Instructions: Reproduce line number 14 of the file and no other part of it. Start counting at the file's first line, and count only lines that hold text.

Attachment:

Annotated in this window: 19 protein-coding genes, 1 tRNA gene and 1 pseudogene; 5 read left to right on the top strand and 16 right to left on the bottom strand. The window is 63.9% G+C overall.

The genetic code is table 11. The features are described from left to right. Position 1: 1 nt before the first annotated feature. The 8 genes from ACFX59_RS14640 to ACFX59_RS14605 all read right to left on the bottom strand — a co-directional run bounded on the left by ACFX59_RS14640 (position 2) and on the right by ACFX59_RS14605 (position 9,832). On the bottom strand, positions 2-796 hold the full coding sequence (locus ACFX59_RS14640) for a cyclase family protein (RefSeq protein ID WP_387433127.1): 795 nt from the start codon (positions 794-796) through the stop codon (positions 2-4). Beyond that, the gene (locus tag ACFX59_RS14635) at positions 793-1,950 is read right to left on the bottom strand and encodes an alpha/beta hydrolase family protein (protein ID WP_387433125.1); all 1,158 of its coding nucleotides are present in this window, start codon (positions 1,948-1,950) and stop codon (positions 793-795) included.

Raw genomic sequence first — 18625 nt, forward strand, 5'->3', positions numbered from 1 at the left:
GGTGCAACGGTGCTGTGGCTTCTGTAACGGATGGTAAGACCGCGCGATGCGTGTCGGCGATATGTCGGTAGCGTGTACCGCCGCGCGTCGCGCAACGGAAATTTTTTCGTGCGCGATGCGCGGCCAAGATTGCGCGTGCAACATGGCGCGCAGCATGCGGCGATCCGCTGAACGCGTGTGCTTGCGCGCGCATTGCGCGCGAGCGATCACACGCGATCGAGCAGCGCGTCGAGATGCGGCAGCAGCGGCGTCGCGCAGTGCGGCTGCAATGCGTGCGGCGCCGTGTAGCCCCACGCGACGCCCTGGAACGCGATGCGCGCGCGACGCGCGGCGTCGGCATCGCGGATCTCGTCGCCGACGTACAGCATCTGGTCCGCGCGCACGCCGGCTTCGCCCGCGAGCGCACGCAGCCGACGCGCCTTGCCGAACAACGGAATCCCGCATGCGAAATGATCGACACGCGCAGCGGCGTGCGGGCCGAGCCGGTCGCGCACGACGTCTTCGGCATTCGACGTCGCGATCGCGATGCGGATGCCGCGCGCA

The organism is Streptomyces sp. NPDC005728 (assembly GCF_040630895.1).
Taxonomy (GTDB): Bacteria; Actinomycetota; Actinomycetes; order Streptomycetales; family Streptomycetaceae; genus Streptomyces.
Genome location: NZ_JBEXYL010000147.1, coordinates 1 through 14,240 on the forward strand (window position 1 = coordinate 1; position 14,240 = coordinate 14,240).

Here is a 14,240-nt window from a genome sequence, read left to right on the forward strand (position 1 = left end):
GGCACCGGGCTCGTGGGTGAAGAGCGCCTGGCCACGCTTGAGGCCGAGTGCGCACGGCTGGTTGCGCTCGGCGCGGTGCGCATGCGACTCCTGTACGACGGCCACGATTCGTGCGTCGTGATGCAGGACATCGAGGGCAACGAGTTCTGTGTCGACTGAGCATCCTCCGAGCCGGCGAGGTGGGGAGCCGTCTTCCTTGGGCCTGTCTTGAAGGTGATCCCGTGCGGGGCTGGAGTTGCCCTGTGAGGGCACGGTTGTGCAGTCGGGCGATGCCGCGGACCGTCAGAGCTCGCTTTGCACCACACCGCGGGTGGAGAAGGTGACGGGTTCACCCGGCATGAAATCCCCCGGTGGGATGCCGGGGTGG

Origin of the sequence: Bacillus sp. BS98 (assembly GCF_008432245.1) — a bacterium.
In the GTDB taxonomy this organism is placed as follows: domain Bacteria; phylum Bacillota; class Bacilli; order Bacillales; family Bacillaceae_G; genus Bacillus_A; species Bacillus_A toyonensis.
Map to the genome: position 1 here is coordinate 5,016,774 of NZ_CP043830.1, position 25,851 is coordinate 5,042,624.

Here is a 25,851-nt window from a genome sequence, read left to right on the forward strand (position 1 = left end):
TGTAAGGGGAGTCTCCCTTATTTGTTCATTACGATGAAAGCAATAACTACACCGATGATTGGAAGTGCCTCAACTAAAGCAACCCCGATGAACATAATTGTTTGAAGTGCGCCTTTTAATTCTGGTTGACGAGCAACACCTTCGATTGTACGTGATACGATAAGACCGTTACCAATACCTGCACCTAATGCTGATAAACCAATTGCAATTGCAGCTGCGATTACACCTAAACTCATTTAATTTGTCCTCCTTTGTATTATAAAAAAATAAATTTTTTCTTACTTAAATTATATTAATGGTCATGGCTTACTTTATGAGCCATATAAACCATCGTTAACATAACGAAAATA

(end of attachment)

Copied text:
TGTAAGGGGAGTCTCCCTTATTTGTTCATTACGATGAAAGCAATAACTACACCGATGATTGGAAGTGCCTCAACTAAAGCAACCCCGATGAACATAATTGTTTGAAGTGCGCCTTTTAATTCTGGTTGACGAGCAACACCTTCGATTGTACGTGATACGATAAGACCGTTACCAATACCTGCACCTAATGCTGATAAACCAATTGCAATTGCAGCTGCGATTACACCTAAACTCATTTAATTTGTCCTCCTTTGTATTATAAAAAAATAAATTTTTTCTTACTTAAATTATATTAATGGTCATGGCTTACTTTATGAGCCATATAAACCATCGTTAACATAACGAAAATA